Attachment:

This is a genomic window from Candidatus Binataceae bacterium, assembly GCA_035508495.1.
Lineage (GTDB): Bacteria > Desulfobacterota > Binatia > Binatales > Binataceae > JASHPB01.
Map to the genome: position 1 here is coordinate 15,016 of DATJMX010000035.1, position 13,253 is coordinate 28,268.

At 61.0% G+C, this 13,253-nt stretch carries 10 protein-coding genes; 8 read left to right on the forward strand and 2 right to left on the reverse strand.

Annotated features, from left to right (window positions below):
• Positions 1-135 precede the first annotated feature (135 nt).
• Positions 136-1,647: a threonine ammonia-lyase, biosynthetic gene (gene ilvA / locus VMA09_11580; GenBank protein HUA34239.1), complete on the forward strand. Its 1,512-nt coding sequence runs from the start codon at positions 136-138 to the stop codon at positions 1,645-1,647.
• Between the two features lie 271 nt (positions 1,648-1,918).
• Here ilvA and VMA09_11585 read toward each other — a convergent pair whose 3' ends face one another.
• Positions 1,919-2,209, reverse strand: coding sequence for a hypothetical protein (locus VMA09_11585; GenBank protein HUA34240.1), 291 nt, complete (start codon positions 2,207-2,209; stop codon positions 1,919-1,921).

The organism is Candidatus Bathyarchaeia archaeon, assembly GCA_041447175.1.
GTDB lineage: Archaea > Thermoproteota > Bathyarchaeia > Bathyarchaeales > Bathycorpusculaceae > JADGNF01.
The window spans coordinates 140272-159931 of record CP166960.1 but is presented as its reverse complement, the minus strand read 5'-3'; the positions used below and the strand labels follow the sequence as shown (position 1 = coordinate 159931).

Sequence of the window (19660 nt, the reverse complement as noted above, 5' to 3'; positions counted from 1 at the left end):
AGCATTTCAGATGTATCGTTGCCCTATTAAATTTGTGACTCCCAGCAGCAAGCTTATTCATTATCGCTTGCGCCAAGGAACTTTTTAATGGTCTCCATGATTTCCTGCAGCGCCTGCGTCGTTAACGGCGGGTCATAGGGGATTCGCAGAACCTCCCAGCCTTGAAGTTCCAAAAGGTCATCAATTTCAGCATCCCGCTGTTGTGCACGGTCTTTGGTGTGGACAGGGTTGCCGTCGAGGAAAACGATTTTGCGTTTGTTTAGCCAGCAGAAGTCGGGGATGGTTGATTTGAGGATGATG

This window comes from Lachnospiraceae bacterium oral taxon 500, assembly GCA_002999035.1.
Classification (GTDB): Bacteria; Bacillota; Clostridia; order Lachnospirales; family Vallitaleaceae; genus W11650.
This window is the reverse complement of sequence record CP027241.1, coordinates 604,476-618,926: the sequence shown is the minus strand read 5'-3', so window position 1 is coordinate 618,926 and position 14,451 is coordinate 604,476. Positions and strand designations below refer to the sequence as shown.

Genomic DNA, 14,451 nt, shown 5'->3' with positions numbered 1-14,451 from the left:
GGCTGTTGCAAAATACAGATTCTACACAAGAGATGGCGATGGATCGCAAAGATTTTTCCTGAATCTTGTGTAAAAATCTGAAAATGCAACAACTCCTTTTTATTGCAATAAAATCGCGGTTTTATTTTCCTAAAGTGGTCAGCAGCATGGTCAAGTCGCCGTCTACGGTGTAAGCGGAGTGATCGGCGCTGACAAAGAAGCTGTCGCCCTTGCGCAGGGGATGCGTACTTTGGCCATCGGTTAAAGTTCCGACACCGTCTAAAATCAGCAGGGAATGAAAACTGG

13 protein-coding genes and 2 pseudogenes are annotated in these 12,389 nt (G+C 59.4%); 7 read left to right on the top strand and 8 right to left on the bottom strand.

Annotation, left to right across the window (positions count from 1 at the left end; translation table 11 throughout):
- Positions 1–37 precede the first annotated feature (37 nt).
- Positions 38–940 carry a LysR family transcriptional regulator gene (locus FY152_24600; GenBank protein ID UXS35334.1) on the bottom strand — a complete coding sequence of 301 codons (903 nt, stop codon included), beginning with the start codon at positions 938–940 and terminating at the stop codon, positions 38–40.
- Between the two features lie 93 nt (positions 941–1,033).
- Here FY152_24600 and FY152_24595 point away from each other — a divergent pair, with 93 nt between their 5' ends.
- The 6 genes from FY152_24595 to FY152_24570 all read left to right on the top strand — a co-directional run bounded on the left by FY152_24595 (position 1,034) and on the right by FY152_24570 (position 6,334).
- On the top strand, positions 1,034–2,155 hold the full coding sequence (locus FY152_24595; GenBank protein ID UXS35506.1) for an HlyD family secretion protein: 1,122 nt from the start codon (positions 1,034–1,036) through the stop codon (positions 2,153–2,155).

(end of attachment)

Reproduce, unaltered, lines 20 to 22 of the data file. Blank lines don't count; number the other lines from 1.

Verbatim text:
GGCTGTTGCAAAATACAGATTCTACACAAGAGATGGCGATGGATCGCAAAGATTTTTCCTGAATCTTGTGTAAAAATCTGAAAATGCAACAACTCCTTTTTATTGCAATAAAATCGCGGTTTTATTTTCCTAAAGTGGTCAGCAGCATGGTCAAGTCGCCGTCTACGGTGTAAGCGGAGTGATCGGCGCTGACAAAGAAGCTGTCGCCCTTGCGCAGGGGATGCGTACTTTGGCCATCGGTTAAAGTTCCGACACCGTCTAAAATCAGCAGGGAATGAAAACTGG

13 protein-coding genes and 2 pseudogenes are annotated in these 12,389 nt (G+C 59.4%); 7 read left to right on the top strand and 8 right to left on the bottom strand.

Annotation, left to right across the window (positions count from 1 at the left end; translation table 11 throughout):